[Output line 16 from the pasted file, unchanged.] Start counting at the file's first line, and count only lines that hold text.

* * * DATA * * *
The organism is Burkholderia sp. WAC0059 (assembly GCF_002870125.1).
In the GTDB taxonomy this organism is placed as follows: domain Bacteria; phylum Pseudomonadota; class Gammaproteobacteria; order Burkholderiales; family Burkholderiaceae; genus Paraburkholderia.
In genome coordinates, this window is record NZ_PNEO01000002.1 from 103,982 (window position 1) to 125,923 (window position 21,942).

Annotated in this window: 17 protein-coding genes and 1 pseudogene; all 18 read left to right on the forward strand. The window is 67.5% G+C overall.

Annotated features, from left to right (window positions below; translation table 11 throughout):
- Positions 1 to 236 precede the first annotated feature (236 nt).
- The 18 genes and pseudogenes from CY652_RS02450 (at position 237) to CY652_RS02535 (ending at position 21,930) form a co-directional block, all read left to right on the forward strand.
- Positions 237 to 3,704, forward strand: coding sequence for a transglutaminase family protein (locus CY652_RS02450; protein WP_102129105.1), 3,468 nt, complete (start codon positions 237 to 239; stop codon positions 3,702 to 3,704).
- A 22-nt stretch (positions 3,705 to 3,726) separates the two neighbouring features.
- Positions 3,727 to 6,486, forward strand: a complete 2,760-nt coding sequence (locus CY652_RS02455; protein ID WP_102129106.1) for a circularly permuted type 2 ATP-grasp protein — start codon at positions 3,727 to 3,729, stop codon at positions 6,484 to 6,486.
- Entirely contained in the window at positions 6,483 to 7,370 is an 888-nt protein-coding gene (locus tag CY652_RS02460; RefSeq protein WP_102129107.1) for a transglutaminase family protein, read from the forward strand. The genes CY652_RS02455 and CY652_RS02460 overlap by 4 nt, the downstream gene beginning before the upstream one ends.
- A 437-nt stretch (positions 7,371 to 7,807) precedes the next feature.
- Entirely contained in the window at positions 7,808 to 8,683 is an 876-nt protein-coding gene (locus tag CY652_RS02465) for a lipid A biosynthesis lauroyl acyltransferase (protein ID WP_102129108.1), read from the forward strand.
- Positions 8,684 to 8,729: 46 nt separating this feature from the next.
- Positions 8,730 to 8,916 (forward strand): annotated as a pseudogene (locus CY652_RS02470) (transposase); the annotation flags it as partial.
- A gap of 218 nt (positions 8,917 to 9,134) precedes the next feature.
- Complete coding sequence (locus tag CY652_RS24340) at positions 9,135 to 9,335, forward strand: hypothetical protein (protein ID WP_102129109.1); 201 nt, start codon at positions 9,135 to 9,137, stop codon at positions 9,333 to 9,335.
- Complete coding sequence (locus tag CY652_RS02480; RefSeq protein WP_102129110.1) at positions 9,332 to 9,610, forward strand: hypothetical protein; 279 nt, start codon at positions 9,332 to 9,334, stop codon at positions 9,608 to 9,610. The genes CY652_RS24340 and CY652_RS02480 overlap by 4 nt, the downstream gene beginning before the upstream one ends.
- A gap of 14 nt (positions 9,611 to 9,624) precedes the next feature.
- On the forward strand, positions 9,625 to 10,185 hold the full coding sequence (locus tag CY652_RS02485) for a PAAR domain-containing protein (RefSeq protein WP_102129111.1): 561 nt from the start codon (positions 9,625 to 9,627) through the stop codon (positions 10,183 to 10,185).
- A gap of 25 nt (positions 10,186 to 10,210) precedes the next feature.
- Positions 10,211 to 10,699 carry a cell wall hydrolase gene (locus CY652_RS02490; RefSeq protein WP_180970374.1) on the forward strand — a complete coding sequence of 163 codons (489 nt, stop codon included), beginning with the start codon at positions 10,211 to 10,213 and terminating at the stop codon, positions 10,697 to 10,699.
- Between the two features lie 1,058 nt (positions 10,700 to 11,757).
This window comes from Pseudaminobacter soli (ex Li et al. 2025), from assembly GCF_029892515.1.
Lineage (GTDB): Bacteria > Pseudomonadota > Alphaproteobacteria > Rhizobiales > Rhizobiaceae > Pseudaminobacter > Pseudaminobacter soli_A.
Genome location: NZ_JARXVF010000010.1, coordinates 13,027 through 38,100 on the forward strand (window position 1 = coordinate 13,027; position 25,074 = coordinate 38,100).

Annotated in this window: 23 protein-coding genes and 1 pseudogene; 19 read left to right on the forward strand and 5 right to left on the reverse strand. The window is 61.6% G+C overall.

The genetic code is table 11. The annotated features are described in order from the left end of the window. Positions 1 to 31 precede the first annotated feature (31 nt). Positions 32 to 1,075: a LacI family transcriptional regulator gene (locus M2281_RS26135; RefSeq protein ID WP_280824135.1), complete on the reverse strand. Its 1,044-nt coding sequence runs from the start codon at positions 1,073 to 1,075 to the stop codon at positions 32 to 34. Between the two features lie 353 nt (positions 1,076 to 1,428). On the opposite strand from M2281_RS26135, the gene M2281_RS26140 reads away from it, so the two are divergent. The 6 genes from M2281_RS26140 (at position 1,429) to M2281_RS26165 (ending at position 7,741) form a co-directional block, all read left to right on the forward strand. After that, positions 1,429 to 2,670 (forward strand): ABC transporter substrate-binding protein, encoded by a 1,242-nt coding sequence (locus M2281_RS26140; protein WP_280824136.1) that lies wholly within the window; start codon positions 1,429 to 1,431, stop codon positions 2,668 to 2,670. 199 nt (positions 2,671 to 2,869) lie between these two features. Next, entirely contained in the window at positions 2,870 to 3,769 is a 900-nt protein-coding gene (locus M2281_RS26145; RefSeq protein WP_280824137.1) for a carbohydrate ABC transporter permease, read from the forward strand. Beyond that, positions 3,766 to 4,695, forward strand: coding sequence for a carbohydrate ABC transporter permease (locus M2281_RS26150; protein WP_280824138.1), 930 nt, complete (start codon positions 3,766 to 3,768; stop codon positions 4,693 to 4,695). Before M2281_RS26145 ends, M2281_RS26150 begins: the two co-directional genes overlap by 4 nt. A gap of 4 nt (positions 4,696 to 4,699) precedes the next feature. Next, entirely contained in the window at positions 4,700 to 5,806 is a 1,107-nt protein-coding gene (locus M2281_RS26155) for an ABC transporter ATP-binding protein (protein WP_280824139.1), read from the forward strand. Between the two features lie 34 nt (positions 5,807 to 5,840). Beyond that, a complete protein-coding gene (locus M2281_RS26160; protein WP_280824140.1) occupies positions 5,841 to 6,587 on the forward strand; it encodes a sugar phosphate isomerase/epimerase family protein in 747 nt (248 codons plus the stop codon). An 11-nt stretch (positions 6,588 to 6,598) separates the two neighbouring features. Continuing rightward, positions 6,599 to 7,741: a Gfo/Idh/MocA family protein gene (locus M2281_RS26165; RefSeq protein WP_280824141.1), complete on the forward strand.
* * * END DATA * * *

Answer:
- A gap of 218 nt (positions 8,917 to 9,134) precedes the next feature.